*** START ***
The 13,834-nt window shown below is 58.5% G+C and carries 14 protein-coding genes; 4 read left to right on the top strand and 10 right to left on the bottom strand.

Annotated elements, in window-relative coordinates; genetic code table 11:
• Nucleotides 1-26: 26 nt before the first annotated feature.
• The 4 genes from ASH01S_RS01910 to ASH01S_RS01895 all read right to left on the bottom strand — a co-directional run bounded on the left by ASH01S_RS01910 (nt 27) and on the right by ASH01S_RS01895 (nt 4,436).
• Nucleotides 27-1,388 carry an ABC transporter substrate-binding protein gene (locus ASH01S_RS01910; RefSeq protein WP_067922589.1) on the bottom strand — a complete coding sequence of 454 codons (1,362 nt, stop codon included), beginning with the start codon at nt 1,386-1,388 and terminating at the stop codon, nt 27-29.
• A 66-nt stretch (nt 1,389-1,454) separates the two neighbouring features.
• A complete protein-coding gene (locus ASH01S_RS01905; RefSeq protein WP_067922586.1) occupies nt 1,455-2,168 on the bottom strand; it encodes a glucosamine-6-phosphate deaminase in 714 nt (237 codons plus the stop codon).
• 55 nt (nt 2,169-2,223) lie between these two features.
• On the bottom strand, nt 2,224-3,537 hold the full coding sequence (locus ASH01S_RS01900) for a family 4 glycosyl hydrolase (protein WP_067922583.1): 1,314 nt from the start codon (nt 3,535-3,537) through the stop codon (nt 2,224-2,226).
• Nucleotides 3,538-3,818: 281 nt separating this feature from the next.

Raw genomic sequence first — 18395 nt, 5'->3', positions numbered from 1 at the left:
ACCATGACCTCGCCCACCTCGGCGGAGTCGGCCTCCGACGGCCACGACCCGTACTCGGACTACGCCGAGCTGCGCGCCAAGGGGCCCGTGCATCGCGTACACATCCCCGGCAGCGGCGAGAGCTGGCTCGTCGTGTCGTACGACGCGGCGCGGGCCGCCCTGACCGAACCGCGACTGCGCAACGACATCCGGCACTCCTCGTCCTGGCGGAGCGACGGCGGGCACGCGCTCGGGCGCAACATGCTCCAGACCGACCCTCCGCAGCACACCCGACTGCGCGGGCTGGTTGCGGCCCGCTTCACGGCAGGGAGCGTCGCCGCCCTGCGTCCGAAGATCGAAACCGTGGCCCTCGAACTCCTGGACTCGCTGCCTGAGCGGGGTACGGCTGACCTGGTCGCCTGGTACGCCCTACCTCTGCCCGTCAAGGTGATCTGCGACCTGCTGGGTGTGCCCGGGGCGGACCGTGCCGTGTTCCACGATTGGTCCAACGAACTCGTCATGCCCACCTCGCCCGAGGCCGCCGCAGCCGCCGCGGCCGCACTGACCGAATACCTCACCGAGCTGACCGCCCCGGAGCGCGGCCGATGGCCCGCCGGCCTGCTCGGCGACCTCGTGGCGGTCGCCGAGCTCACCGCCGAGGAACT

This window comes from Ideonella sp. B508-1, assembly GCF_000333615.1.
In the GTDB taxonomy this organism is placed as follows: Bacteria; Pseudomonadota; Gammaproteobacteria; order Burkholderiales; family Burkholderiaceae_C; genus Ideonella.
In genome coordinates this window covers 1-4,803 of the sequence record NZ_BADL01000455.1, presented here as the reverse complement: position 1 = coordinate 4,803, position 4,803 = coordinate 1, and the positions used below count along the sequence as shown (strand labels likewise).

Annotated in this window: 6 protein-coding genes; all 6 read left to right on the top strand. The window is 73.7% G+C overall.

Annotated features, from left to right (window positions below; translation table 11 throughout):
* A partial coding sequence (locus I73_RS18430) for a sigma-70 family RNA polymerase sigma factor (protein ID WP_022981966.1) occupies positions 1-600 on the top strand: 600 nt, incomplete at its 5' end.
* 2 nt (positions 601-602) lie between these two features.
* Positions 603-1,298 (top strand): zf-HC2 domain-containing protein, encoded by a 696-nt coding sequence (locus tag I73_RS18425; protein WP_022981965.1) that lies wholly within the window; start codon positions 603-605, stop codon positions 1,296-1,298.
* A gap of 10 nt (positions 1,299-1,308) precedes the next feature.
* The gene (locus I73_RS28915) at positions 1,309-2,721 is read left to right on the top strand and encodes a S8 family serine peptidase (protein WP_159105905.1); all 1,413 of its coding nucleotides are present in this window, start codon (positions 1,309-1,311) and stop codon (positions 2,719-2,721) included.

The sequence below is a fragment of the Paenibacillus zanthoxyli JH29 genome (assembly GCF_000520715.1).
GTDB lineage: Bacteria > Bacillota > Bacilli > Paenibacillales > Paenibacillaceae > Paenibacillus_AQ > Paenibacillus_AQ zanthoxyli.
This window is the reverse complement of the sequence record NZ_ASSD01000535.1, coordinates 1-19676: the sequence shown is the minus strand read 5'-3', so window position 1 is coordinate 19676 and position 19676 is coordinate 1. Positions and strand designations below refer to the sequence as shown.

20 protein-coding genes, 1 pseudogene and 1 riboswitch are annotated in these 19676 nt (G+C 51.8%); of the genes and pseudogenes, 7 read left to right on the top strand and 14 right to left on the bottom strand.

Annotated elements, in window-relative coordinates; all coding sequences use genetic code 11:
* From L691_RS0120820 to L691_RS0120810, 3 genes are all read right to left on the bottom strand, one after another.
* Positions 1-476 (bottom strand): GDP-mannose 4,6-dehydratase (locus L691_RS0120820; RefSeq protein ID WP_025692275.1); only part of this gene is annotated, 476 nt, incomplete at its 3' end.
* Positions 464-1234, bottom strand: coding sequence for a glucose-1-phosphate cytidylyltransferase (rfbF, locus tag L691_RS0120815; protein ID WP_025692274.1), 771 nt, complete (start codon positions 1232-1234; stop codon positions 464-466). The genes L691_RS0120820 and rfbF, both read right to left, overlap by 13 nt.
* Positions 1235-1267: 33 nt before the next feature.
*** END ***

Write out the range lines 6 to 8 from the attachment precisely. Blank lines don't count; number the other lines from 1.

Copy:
• A 66-nt stretch (nt 1,389-1,454) separates the two neighbouring features.
• A complete protein-coding gene (locus ASH01S_RS01905; RefSeq protein WP_067922586.1) occupies nt 1,455-2,168 on the bottom strand; it encodes a glucosamine-6-phosphate deaminase in 714 nt (237 codons plus the stop codon).
• 55 nt (nt 2,169-2,223) lie between these two features.